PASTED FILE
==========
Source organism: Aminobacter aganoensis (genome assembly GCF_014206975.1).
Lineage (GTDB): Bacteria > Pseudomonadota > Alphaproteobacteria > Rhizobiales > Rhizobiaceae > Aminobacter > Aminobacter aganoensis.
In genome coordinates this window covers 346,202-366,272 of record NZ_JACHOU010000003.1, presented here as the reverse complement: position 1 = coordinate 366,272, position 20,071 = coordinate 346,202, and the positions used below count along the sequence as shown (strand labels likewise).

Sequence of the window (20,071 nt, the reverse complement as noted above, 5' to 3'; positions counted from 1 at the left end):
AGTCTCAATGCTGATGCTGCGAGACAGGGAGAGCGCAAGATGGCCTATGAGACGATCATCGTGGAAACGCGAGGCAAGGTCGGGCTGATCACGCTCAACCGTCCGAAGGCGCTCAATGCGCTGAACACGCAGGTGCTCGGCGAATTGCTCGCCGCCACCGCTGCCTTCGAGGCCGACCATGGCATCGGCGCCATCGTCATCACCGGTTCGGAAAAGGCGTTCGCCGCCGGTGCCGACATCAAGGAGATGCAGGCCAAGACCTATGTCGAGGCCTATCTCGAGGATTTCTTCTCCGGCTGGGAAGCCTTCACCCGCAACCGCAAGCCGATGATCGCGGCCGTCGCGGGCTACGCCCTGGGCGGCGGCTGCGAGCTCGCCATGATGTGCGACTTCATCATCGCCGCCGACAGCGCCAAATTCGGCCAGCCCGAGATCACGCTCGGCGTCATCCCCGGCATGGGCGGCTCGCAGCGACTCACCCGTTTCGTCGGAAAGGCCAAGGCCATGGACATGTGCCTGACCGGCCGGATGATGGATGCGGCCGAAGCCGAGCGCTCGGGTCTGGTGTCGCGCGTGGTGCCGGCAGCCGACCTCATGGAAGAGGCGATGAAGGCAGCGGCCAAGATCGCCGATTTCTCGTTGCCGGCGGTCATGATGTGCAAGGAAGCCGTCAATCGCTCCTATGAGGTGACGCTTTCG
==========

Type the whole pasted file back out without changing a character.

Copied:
Source organism: Aminobacter aganoensis (genome assembly GCF_014206975.1).
Lineage (GTDB): Bacteria > Pseudomonadota > Alphaproteobacteria > Rhizobiales > Rhizobiaceae > Aminobacter > Aminobacter aganoensis.
In genome coordinates this window covers 346,202-366,272 of record NZ_JACHOU010000003.1, presented here as the reverse complement: position 1 = coordinate 366,272, position 20,071 = coordinate 346,202, and the positions used below count along the sequence as shown (strand labels likewise).

Sequence of the window (20,071 nt, the reverse complement as noted above, 5' to 3'; positions counted from 1 at the left end):
AGTCTCAATGCTGATGCTGCGAGACAGGGAGAGCGCAAGATGGCCTATGAGACGATCATCGTGGAAACGCGAGGCAAGGTCGGGCTGATCACGCTCAACCGTCCGAAGGCGCTCAATGCGCTGAACACGCAGGTGCTCGGCGAATTGCTCGCCGCCACCGCTGCCTTCGAGGCCGACCATGGCATCGGCGCCATCGTCATCACCGGTTCGGAAAAGGCGTTCGCCGCCGGTGCCGACATCAAGGAGATGCAGGCCAAGACCTATGTCGAGGCCTATCTCGAGGATTTCTTCTCCGGCTGGGAAGCCTTCACCCGCAACCGCAAGCCGATGATCGCGGCCGTCGCGGGCTACGCCCTGGGCGGCGGCTGCGAGCTCGCCATGATGTGCGACTTCATCATCGCCGCCGACAGCGCCAAATTCGGCCAGCCCGAGATCACGCTCGGCGTCATCCCCGGCATGGGCGGCTCGCAGCGACTCACCCGTTTCGTCGGAAAGGCCAAGGCCATGGACATGTGCCTGACCGGCCGGATGATGGATGCGGCCGAAGCCGAGCGCTCGGGTCTGGTGTCGCGCGTGGTGCCGGCAGCCGACCTCATGGAAGAGGCGATGAAGGCAGCGGCCAAGATCGCCGATTTCTCGTTGCCGGCGGTCATGATGTGCAAGGAAGCCGTCAATCGCTCCTATGAGGTGACGCTTTCG